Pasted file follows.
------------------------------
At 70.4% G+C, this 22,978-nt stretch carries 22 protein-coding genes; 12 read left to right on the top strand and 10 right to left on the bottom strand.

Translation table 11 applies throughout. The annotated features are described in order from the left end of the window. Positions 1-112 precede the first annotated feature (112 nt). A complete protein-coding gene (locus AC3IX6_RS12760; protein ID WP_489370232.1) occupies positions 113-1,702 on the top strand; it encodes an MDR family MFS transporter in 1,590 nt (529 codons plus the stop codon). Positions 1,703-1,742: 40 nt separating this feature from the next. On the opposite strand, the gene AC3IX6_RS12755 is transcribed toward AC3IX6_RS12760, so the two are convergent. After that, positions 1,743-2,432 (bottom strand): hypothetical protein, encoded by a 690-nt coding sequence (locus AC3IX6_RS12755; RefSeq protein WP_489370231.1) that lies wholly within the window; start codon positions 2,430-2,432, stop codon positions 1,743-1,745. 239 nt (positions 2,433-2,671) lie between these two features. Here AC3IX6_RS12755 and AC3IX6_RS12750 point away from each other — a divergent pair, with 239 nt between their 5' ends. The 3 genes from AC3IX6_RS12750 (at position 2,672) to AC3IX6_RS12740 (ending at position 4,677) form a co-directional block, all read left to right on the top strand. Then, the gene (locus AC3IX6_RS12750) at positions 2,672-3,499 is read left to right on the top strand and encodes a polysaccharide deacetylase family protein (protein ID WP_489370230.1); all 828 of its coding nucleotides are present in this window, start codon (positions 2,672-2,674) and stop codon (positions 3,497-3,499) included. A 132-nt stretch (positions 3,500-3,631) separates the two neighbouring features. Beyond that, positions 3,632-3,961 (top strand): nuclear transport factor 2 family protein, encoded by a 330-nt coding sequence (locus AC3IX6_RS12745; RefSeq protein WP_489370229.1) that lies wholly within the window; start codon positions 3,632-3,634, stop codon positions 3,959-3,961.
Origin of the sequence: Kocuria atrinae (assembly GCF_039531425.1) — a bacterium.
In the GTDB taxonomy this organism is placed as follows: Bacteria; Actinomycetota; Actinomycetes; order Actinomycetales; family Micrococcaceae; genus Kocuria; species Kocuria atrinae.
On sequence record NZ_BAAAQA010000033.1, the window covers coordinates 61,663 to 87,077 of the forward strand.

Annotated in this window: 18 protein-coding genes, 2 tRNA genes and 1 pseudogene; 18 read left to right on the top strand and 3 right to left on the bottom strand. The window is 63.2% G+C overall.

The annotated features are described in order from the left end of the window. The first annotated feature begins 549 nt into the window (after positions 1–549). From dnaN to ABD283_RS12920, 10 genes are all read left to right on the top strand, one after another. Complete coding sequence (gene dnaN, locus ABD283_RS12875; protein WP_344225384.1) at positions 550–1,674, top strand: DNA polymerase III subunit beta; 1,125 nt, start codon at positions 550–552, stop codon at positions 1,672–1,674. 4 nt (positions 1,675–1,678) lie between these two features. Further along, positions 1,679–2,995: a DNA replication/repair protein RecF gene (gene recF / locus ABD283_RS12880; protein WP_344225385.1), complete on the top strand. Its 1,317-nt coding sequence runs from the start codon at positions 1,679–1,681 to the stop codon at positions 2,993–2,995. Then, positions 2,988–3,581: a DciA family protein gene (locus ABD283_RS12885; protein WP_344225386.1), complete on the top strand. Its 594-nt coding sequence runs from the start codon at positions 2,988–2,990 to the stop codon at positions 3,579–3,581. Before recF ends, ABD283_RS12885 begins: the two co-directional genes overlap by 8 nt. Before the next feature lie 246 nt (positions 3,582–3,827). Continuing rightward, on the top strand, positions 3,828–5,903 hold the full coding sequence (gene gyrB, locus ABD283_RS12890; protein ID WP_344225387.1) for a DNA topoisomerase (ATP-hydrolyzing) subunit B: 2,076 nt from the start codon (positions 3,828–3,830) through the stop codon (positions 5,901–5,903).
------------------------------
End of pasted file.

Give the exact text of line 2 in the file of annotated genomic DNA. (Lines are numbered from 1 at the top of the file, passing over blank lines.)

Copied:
Translation table 11 applies throughout. The annotated features are described in order from the left end of the window. Positions 1-112 precede the first annotated feature (112 nt). A complete protein-coding gene (locus AC3IX6_RS12760; protein ID WP_489370232.1) occupies positions 113-1,702 on the top strand; it encodes an MDR family MFS transporter in 1,590 nt (529 codons plus the stop codon). Positions 1,703-1,742: 40 nt separating this feature from the next. On the opposite strand, the gene AC3IX6_RS12755 is transcribed toward AC3IX6_RS12760, so the two are convergent. After that, positions 1,743-2,432 (bottom strand): hypothetical protein, encoded by a 690-nt coding sequence (locus AC3IX6_RS12755; RefSeq protein WP_489370231.1) that lies wholly within the window; start codon positions 2,430-2,432, stop codon positions 1,743-1,745. 239 nt (positions 2,433-2,671) lie between these two features. Here AC3IX6_RS12755 and AC3IX6_RS12750 point away from each other — a divergent pair, with 239 nt between their 5' ends. The 3 genes from AC3IX6_RS12750 (at position 2,672) to AC3IX6_RS12740 (ending at position 4,677) form a co-directional block, all read left to right on the top strand. Then, the gene (locus AC3IX6_RS12750) at positions 2,672-3,499 is read left to right on the top strand and encodes a polysaccharide deacetylase family protein (protein ID WP_489370230.1); all 828 of its coding nucleotides are present in this window, start codon (positions 2,672-2,674) and stop codon (positions 3,497-3,499) included. A 132-nt stretch (positions 3,500-3,631) separates the two neighbouring features. Beyond that, positions 3,632-3,961 (top strand): nuclear transport factor 2 family protein, encoded by a 330-nt coding sequence (locus AC3IX6_RS12745; RefSeq protein WP_489370229.1) that lies wholly within the window; start codon positions 3,632-3,634, stop codon positions 3,959-3,961.